The Less-Dead by April Lurie

I’ve been anticipating this book for quite some time now! I read April Lurie’s book, The Latent Powers of Dylan Fontaine a couple of years ago and fell in love with it right away. I thought it captured the male adolescent experience so well. That she did such a great job of exploring the feelings that go along with that age…the confusion, the mix of emotions, the friendships, everything. Well, she’s done it again but has added so much more with her latest book, The Less-Dead.

With The Less-Dead, Lurie tackles some big topics. Mainly, homosexuality and the church. The book opens with a teenage boy found dead in the woods just outside of Austin, Texas….a cross carved into his chest. There’s a serial killer in the Austin area who is killing gay teen males in the Austin area. Noah and his friend Carson are trying to get a band together while going to an alternative school after getting kicked out of their high school for eating hash jelly. Noah also happens to be the son of “The Bible Guy”, a radio talk show host who preaches to the masses answering callers questions. Life hasn’t been the same at Noah’s house since a year ago when a man that Noah believed to be the serial killer called in asking Noah’s father about his thoughts on homosexuality. While Noah’s father takes an evangelical stance on it, Noah does not…he believes in accepting everyone for who he/she is.

Enter Will. Noah meets Will one day while he is playing guitar outside of the UT campus and soon learns that Will is gay. The two form a connection immediately and while for Noah, it can only be a friendship, Will has some feelings for Noah. As the two become close friends, all sorts of questions face Noah, Noah’s family, and the world around him is rocked.

This book is so many different things. But if it’s one thing, it’s GOOD. It’s a YA book, it’s a coming of age story. It’s an LGBT story. It’s a murder mystery. I guess you could maybe even stretch it into a Christian fic story, though some may argue it being the opposite. But I guess here’s where I enjoyed it so much…where it held so much meaning to me. Noah is part of an evangelical Christian family and part of an evangelical church. Lurie expertly puts the characters into a position where the church is forced to examine their views on homosexuality. And it truly points out that so often the church forgets that gays, lesbians, bisexuals, are PEOPLE!! Not their sexuality, but people. I want to make a point here that I am not attacking any religion here, but I am challenging that belief. Lurie does too. At the back of the book she takes on every bible passage that Christians throw at the LGBT community.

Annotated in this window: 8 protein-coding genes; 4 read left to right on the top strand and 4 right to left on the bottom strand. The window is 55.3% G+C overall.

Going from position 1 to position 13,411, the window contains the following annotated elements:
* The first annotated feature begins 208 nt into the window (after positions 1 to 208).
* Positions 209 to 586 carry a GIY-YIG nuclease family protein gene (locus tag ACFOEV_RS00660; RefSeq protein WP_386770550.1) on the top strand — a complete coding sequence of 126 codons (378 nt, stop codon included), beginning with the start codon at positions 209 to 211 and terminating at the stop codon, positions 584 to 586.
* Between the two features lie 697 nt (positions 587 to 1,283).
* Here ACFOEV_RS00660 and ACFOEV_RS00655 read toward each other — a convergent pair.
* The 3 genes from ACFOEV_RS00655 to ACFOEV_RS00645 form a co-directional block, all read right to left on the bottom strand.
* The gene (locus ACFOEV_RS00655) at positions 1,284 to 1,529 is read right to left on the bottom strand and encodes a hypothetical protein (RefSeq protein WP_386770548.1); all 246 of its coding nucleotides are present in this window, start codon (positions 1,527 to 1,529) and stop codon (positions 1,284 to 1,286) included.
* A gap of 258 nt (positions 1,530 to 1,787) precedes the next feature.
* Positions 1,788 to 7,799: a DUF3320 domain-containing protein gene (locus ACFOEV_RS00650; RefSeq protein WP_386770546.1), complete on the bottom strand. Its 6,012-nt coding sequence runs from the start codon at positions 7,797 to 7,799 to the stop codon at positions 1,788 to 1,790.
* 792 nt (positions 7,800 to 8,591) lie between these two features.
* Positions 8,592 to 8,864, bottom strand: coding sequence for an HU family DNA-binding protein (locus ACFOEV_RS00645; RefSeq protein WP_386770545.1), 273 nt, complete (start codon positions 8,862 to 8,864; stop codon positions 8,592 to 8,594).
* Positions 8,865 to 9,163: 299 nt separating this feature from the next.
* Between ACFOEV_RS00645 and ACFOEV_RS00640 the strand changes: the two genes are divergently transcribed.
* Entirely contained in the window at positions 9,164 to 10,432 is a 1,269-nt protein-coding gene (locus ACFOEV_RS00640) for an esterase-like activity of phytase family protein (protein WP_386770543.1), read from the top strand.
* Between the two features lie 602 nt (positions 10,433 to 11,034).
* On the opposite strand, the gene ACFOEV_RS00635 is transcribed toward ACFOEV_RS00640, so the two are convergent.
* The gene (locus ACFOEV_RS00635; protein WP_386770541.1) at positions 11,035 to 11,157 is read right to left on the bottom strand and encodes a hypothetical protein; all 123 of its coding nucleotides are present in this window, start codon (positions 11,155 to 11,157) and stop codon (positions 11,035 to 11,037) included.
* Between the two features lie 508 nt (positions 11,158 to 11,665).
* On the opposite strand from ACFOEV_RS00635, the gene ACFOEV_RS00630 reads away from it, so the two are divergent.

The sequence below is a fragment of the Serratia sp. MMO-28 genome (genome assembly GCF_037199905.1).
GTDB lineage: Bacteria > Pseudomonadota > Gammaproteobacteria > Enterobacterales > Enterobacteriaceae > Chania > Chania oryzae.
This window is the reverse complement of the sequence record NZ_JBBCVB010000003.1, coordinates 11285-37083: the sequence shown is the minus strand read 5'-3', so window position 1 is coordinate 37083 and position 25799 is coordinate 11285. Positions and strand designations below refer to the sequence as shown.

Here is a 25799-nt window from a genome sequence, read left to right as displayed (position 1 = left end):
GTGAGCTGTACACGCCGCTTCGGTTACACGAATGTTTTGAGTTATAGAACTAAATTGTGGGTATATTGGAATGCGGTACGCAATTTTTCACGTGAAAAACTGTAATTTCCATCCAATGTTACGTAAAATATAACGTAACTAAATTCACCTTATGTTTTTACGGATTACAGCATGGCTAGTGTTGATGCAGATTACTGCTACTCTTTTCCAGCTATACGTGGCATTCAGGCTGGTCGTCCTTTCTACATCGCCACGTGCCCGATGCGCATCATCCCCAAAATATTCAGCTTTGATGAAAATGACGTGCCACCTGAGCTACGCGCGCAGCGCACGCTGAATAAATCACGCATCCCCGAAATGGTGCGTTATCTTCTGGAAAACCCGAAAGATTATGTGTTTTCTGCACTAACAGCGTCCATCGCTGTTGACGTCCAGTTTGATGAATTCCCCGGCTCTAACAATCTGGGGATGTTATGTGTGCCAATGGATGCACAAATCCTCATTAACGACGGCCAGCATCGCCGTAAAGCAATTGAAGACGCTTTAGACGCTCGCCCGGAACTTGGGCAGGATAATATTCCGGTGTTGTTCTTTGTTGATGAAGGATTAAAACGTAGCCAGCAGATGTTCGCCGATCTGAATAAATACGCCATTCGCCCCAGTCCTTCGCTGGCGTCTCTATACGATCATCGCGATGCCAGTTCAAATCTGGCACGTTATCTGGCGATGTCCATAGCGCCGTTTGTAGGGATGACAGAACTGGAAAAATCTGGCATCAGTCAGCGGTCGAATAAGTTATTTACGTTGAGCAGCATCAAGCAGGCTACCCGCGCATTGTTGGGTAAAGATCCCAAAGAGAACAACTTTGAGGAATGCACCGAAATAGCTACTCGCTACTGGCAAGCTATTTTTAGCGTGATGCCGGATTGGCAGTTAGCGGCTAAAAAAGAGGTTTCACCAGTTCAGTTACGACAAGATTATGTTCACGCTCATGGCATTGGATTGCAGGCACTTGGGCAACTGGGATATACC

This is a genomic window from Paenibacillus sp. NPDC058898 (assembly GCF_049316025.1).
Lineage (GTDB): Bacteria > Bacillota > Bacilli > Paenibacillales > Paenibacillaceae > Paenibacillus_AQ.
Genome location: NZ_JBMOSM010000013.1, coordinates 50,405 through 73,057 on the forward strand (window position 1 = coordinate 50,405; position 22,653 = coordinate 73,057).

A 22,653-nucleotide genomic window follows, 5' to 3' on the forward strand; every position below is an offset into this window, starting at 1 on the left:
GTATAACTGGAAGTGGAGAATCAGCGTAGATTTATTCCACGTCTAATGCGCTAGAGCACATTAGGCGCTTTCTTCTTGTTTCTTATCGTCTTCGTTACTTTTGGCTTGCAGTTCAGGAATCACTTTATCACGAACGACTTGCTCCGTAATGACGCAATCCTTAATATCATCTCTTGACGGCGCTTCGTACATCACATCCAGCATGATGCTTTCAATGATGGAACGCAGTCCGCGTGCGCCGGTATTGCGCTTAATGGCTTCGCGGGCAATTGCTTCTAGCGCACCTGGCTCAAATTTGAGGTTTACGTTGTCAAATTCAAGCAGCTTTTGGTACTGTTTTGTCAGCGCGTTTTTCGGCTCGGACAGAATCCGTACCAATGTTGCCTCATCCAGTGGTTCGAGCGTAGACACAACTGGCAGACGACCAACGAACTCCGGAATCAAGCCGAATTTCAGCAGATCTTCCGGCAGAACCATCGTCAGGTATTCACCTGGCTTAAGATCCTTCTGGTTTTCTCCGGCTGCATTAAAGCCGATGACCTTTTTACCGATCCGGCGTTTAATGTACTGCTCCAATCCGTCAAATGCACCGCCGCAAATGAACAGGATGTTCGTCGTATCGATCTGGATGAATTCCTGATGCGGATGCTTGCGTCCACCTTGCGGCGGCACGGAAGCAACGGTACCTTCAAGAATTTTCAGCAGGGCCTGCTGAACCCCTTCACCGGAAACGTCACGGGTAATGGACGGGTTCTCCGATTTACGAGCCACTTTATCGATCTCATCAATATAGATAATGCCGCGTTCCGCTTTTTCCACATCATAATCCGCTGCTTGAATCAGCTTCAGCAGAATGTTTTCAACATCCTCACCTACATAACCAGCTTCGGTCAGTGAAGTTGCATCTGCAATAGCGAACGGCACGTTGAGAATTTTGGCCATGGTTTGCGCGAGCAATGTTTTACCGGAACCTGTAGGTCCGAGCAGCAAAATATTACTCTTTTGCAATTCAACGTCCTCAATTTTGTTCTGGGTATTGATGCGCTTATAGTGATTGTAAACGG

I absolutely loved Noah. So damn much. What an amazing character he was. I wish more people were like him. Not teens, people. Because I think that today’s teens are becoming more open minded. I think that humanity as a whole can still afford to become more open minded though. More accepting. Noah has moments where he feels uncomfortable around Will because of Will’s attraction to him..and that is a natural feeling. But he admits that feeling, speaks it out loud and moves on. And then there’s a moment that is so heartbreakingly sad that you just have to read it. But he’s a good guy. He fights for what’s right no matter what it is.

Once again, Ms. Lurie, you’ve done such an amazing job and you have a fan for life here. I just can’t wait to see what comes next when the pen meets the paper.

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8 Responses

  1. This sounds like a highly discussable book. Awesome review!

  2. I know I already told you that I already checked our library website for this one…but after reading your review I may have to go buy it, because I’m not sure if I can wait for the person who has it checked out to return it! This is an awesome review, Chris, of what sounds like a really fantastic book!

  3. Great review Chris, this one sounds amazing and a definite addition to the TBR pile. (of course I should really read my copy of Dylan first as well…)

  4. Wow this sounds awesome!

  5. I definitely want to read this…you know, there are some of us who are still somewhat evangelical (though I identify more with the term post-evangelical) and who long for change in the way the church views homosexuality. So I’m glad to see there’s a book that discusses these issues and presents alternative interpretations of the Biblical text. 😉

  6. Andi, It definitely is!! There’s lots to discuss here. I really really enjoyed this one. And it’s the first book I read on my Nook!

    Debi, You really should buy this one :p It’s a definite keeper and it’s one that I think that Annie would really enjoy after you’re finished with it…and if Gray continues to like reading, he may enjoy it one day too! It’s one of those books that is good for whole families I think.

    Darren, Yes, yes yes! You definitely need to read Dylan. I thought you had already! Go. Read. It. Now. That’s an order :p

    Amanda, It was awesome!! I loved it so much. I think you’d really enjoy this one!

    Amy, I so think you would enjoy this one Amy! And I hope that my review didn’t make it sound like it paints the church in a bad light because it doesn’t. It does show how certain stances can be destructive, but there are those characters in this book who are very religious yet still fight for change in the way the church views homosexuality. I really liked that aspect of the book. And I loved Lurie’s thoughts, her “author’s note” at the end of the book!

  7. Wow, this sounds really good! Great review, Chris!

  8. I really want to read more by April Lurie. I am glad this was so good!

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